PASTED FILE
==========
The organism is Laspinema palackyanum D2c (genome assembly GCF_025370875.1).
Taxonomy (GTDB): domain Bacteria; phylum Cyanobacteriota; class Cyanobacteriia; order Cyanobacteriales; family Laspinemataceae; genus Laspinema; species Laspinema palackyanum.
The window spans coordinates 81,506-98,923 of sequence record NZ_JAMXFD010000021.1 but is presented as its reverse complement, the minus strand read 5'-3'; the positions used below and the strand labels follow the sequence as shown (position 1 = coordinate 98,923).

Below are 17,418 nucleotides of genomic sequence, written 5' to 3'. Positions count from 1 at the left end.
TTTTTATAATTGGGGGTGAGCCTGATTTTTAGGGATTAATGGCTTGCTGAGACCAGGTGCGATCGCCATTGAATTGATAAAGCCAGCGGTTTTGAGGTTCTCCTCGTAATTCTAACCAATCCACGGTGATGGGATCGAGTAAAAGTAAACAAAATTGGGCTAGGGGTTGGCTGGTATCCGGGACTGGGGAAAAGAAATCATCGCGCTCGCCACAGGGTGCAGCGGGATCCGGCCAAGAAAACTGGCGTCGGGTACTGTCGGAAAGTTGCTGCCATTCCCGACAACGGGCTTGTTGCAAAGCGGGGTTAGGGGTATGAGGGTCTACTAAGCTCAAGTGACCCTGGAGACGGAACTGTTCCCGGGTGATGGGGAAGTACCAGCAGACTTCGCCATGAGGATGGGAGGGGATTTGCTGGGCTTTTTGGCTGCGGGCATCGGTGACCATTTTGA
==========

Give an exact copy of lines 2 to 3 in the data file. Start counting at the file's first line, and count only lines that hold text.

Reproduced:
Taxonomy (GTDB): domain Bacteria; phylum Cyanobacteriota; class Cyanobacteriia; order Cyanobacteriales; family Laspinemataceae; genus Laspinema; species Laspinema palackyanum.
The window spans coordinates 81,506-98,923 of sequence record NZ_JAMXFD010000021.1 but is presented as its reverse complement, the minus strand read 5'-3'; the positions used below and the strand labels follow the sequence as shown (position 1 = coordinate 98,923).